Genetic mutations of the gene coding for purine-rich element binding protein A (PURA, 5q31.2) lead to a developmental disorder, named PURA syndrome.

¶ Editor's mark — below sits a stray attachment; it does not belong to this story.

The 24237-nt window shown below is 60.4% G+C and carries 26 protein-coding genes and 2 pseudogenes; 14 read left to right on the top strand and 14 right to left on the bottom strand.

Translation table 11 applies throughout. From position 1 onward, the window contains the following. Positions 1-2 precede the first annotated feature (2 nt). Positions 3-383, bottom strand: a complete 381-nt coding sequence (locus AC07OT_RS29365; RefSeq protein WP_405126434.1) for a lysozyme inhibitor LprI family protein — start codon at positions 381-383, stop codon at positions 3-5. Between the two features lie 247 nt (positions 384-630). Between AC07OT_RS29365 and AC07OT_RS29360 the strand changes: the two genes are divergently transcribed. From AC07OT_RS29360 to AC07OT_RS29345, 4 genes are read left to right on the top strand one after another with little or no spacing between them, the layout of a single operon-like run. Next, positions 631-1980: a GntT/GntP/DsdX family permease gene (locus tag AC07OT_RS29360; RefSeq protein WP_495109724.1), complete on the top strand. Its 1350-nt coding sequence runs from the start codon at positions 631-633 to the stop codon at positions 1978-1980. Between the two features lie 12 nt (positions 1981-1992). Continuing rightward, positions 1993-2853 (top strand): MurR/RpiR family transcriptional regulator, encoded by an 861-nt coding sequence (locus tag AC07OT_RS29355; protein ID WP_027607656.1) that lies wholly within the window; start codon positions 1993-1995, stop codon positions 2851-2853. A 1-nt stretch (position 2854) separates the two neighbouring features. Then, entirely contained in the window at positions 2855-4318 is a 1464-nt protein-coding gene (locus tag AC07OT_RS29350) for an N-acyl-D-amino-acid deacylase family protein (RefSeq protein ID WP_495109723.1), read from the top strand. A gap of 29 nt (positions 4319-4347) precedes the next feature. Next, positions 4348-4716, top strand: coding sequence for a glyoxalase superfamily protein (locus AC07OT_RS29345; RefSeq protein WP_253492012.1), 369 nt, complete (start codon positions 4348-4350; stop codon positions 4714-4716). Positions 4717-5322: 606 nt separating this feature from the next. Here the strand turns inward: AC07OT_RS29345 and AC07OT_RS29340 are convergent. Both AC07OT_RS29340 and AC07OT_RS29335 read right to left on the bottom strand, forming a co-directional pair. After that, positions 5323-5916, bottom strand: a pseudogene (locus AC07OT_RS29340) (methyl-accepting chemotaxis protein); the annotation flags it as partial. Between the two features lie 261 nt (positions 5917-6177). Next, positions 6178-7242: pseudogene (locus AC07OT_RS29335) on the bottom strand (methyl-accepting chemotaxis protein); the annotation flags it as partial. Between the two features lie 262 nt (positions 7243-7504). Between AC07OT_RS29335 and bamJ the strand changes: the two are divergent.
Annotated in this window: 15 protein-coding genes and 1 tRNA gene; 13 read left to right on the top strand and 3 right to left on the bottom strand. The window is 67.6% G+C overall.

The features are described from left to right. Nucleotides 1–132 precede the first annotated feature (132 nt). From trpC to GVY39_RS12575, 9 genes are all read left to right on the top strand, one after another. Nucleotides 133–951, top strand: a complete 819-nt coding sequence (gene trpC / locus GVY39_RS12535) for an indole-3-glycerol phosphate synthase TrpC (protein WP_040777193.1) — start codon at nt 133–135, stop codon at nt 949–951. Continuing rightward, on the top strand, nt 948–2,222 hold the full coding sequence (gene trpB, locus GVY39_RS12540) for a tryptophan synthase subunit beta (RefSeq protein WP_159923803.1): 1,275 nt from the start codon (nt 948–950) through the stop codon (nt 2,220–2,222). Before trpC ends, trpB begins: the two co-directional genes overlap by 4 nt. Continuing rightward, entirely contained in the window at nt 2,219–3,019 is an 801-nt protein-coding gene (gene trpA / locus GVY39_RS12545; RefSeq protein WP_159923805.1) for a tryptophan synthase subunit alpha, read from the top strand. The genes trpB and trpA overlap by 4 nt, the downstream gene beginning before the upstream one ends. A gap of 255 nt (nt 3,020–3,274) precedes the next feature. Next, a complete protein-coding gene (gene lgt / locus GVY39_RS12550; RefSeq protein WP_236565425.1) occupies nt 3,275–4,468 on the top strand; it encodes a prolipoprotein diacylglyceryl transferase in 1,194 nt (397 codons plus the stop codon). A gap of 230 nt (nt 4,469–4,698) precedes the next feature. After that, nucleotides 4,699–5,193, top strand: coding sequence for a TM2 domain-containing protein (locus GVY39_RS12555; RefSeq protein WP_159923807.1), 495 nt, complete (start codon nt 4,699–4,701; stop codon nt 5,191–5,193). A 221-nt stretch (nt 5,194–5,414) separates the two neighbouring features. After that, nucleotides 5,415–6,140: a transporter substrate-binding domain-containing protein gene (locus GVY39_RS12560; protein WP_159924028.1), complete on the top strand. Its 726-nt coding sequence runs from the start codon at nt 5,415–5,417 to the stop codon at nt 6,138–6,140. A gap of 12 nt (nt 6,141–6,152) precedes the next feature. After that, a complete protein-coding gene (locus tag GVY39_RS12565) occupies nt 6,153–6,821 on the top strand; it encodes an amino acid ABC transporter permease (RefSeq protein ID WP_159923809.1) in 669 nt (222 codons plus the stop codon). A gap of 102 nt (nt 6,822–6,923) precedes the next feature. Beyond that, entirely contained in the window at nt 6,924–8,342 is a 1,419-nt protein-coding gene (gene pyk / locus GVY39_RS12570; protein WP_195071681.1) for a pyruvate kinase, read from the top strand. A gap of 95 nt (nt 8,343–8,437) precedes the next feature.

PURA is thought to play a role in the control of DNA replication and transcription, neuron proliferation, dendrite maturation, and mRNA transportation to translation sites during neuronal development. The gene is relevant in brain development and may be involved in the automatic regulation of breathing by the brainstem. PURA defects affect the development of neurons and may also affect the formation of maturation of myelination, leading to developmental problems and seizures, although the exact mechanism is unclear. Early signs of this disorder include hypotonia, hypothermia, swallowing disorders, seizures, central and obstructive sleep apnoea. Later manifestations include neurodevelopmental delay, speech delay or absence, delayed and impaired gross motor development, intellectual disability, and seizure disorder. Challenges for an anaesthesiologist are multifold and the proposed approach is deduced from the above-mentioned clinical problems and from the anaesthetic implications of other phenotypically similar neurodevelopmental disorders. Primary anaesthetic concerns focus on the respiratory, cardiovascular, and neurologic functions of the child as these patients could show an increased sensitivity to sedative medications.